SALT LAKE CITY — Like many religions around the world, the LDS Church relies on donations from its members to support the day-to-day operations of a growing church — a principle it calls “the law of tithing.”
In an article published by LDS Church Presiding Bishop Gérald Caussé Tuesday, he said the donations act as the “foundation of the financial stability of the church.”
The article was accompanied by a statement and Q & A released on Mormon Newsroom that addressed topics such as "Why doesn't the church publish its financial information?" and "What controls are in place to prevent the misuse of funds?" Both pieces discuss how The Church of Jesus Christ of Latter-day Saints manages its finances, including some of the for-profit entities it owns.
“Some people occasionally describe today’s church as a powerful and prosperous institution,” Bishop Caussé writes. “This may be true, but the strength of the church cannot be measured by the number or beauty of its buildings or by its financial and real estate holdings."
Instead, the church should be seen as "as millions of faithful members in thousands of congregations across the world following Christ and caring for each other and their neighbors,” he said.
The “sacred funds” of the church are managed by the First Presidency, Quorum of the Twelve Apostles and Presiding Bishopric in what is called the Council on the Disposition of the Tithes, Bishop Caussé said. However, budgets and other funds are managed by the Budget and Appropriations Committee, which acts as a subcommittee to the previously mentioned council.
The guiding principles of the councils are such that “expenditures will not exceed forecasted revenue” and that “the budget for operating expenses will not increase at a more rapid rate than anticipated tithing contributions.” He added that the church is “not a financial institution or a commercial corporation.”
Over the years, the church has stressed to its members the need for each to become financially independent and “build a financial reserve by regularly saving (a portion of their income).” The church operates similarly with its own accounts, and sets aside “a portion of its revenues each year to prepare for any possible future needs,” Bishop Caussé said.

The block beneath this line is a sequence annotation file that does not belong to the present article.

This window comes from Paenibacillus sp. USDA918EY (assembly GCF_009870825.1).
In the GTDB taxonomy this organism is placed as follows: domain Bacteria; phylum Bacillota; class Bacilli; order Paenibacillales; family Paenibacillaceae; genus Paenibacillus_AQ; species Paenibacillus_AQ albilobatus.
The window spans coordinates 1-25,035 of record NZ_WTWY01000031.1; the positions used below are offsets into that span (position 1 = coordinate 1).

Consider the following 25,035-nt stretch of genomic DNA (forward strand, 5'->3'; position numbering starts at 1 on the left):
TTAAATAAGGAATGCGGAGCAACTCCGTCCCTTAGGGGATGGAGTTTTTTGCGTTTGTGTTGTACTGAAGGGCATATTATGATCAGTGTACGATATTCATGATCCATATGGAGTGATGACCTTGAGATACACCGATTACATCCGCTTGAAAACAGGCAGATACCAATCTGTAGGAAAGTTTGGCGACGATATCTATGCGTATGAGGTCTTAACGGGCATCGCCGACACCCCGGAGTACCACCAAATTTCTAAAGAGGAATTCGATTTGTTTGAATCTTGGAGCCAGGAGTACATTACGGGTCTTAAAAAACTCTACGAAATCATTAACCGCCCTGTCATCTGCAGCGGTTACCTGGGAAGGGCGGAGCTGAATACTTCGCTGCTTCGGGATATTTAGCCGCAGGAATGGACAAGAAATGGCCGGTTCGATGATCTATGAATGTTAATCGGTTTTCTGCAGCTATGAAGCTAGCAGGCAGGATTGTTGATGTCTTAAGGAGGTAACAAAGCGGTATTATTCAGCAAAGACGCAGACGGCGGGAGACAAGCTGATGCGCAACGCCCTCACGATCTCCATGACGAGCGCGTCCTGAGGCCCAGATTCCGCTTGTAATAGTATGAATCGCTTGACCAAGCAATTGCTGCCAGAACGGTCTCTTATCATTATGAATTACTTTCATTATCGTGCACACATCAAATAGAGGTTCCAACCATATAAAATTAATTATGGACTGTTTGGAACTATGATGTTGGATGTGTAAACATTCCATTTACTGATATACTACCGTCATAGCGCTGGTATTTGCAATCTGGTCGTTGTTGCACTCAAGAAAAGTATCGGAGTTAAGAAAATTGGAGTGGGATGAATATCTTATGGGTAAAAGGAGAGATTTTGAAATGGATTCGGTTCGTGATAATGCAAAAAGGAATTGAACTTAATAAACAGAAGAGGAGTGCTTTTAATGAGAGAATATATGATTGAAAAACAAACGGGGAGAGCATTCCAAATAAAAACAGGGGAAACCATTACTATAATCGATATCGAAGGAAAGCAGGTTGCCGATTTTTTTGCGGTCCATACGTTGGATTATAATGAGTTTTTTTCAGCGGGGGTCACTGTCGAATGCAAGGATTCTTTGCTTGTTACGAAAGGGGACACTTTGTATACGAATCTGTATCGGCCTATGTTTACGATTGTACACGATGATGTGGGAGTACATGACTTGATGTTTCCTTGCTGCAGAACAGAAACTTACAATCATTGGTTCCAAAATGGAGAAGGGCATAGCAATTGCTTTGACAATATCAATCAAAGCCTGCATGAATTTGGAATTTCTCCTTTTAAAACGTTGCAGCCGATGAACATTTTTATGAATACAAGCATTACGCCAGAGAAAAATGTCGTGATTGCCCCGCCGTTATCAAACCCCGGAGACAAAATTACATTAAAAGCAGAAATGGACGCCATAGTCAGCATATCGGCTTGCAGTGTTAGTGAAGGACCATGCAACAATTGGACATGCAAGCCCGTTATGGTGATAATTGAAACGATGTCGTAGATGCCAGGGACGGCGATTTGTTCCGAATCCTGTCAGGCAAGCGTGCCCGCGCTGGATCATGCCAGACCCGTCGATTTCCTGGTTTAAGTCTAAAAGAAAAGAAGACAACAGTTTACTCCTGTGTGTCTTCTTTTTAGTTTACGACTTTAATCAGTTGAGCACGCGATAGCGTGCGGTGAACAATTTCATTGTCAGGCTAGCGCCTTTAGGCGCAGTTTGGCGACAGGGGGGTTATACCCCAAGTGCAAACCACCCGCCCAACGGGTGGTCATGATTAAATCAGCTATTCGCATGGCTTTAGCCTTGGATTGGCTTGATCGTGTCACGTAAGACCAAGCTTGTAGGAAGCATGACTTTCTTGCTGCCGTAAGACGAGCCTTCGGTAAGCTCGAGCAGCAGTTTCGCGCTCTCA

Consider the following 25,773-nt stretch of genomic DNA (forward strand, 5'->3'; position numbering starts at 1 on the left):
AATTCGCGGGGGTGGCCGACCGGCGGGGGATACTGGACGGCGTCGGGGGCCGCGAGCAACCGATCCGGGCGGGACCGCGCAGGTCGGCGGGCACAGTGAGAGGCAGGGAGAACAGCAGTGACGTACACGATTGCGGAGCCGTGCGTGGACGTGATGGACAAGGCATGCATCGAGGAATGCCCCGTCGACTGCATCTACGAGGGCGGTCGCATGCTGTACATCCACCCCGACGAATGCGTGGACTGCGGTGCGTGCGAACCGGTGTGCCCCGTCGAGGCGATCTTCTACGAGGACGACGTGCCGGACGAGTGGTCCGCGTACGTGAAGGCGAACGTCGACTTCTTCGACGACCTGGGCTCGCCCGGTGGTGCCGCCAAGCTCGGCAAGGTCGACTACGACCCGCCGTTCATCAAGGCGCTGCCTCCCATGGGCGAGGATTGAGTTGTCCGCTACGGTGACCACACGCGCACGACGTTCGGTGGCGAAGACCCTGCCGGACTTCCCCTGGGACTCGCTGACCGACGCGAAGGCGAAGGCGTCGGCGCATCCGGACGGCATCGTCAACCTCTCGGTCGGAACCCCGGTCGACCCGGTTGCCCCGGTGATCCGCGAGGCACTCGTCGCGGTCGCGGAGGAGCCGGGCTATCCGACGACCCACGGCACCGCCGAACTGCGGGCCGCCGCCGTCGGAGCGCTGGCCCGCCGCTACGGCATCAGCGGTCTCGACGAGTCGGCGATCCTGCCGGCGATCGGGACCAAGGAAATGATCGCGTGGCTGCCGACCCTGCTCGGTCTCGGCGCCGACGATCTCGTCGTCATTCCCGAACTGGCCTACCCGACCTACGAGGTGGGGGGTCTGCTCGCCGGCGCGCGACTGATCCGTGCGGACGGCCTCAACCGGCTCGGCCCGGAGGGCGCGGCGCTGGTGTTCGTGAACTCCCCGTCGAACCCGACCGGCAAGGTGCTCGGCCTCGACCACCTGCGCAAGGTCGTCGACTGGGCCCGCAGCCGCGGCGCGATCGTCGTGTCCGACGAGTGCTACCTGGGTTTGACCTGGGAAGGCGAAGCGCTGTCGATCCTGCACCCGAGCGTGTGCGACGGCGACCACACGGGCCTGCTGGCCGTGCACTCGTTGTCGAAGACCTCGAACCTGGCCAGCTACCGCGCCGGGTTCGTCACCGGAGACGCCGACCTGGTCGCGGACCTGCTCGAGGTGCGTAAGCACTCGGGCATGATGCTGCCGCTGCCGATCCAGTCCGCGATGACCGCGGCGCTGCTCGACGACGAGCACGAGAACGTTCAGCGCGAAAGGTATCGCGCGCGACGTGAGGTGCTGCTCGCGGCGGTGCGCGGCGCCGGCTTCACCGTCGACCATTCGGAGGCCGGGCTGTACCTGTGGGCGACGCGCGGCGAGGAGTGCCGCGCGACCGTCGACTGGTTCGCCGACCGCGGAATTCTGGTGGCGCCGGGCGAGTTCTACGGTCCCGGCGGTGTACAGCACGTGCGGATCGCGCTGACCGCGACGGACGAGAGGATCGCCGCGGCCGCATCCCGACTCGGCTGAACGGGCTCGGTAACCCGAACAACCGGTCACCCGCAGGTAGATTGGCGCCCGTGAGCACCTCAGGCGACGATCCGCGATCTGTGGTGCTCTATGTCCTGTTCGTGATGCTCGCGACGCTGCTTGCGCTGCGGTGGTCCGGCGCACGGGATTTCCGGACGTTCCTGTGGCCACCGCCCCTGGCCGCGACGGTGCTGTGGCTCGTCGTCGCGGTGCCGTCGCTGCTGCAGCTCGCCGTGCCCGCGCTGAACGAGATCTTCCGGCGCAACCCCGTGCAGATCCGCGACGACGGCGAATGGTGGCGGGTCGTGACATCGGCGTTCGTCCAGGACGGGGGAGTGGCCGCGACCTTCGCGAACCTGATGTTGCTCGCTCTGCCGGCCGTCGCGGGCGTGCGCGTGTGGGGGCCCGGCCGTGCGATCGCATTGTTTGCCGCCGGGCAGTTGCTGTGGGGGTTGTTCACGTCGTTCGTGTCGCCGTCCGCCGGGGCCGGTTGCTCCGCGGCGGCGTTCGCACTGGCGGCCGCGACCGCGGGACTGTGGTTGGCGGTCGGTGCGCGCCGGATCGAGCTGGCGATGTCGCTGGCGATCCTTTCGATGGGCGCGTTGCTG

Any additional funds, Bishop Caussé said, are added to various “investment reserves,” which include “stocks and bonds; majority interests in taxable businesses (some of which date to the church’s early Utah history); commercial, industrial and residential property; and agricultural interests.” The funds are managed by “a professional group of employees and outside advisers.”
Any excess funds "are not left idle in nonproductive bank accounts but are instead employed where they can produce a return,” Bishop Caussé said.
He pointed to the possibilities of accessing reserve funds to continue the mission and operations of the church in "times of hardship," or to help fund the future growth of the church.
The tithing funds are used to support the spiritual and religious missions of the LDS Church. The following are the six major areas where tithing funds are used:
- Provide and maintain places of worship for more than 30,000 congregations around the world
- Administer the church's welfare and humanitarian aid programs
- Provide education programs — church schools, universities and seminary and institute programs
- Support the missionary program
- Build and operate the nearly 160 temples around the world and administer the family history and records preservation program
- Support the general administration of the church
The LDS Church, like many other religious organizations, holds a tax-exempt status; however, the church also "holds business interests that help in accomplishing its mission," the Mormon Newsroom statement said. Even where nonprofit organizations and churches are exempt from tax, "the Church pays taxes on any income it derives from revenue-producing activities that are regularly carried on and are not substantially related to its tax-exempt purposes."
It added that the church pays taxes on its net income and property taxes for all properties not used for “religious, educational or charitable purposes.”
In short, the church “and its affiliated entities pay taxes and other governmental levies as required by the laws of each country in which the church functions,” the statement said.
The statement pointed to City Creek Center in downtown Salt Lake City, which is owned by the church, as an example of an investment the church made. Its presence "enhanced the environs of Temple Square” and provided a “commitment” to the city, the Mormon Newsroom statement said. It also gave the area an economic boost in a down time and brought visitors to the city, according to the statement.
The intent of the church and its financial responsibility is to be independent — to not be in debt to other parties that it can’t control, Bishop Caussé said. This is also the same principle the church teaches its members about financial independence and staying out of debt, he added.
Financial stability and growth exist to provide for the needs of its members, Bishop Caussé said.
“We rejoice in the fact that the church has achieved complete financial independence and is able to accomplish its mission without any type of debt,” he writes. “As President (Gordon B.) Hinckley stated: ‘If we cannot get along, we will curtail our programs. … We will not borrow.’”
To read more about the church’s financial operations, visit mormonnewsroom.org.
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